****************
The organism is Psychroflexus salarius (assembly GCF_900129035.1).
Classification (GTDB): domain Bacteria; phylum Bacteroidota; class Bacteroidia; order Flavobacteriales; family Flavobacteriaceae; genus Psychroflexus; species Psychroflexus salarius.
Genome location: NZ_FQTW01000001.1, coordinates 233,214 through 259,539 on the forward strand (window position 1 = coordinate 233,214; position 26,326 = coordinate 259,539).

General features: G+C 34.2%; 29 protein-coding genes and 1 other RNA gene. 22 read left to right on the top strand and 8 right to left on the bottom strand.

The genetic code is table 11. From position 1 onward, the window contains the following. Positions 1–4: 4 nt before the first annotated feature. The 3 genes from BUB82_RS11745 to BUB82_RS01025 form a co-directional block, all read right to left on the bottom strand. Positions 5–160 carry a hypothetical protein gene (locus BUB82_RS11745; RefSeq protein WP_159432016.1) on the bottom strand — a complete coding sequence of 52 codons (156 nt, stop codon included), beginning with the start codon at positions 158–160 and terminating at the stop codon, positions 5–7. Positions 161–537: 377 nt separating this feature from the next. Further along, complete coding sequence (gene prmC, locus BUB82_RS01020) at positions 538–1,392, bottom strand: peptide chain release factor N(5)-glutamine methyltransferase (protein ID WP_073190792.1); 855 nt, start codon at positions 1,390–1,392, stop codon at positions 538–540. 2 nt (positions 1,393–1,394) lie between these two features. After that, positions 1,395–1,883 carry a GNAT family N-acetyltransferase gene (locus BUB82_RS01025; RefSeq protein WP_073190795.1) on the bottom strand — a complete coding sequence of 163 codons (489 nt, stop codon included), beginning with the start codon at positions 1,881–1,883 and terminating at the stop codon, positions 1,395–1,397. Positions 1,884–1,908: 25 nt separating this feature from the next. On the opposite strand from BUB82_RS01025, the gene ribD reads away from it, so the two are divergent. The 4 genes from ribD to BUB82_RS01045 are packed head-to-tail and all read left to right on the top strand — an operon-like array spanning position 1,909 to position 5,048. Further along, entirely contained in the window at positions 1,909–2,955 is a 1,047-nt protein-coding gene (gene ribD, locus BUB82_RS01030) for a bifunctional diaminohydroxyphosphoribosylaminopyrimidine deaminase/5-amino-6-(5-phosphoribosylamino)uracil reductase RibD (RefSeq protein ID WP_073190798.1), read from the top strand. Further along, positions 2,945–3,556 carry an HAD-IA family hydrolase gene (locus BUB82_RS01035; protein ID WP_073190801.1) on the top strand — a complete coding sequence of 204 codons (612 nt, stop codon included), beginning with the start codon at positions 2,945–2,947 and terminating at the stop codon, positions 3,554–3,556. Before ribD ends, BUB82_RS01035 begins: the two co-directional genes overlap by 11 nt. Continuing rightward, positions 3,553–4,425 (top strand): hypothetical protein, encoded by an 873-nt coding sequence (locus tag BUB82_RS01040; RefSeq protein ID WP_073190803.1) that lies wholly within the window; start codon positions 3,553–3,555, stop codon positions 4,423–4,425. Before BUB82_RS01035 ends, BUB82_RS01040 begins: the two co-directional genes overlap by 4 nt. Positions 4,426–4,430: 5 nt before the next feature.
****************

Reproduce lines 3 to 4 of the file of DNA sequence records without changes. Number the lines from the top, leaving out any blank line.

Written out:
Genome location: NZ_FQTW01000001.1, coordinates 233,214 through 259,539 on the forward strand (window position 1 = coordinate 233,214; position 26,326 = coordinate 259,539).

General features: G+C 34.2%; 29 protein-coding genes and 1 other RNA gene. 22 read left to right on the top strand and 8 right to left on the bottom strand.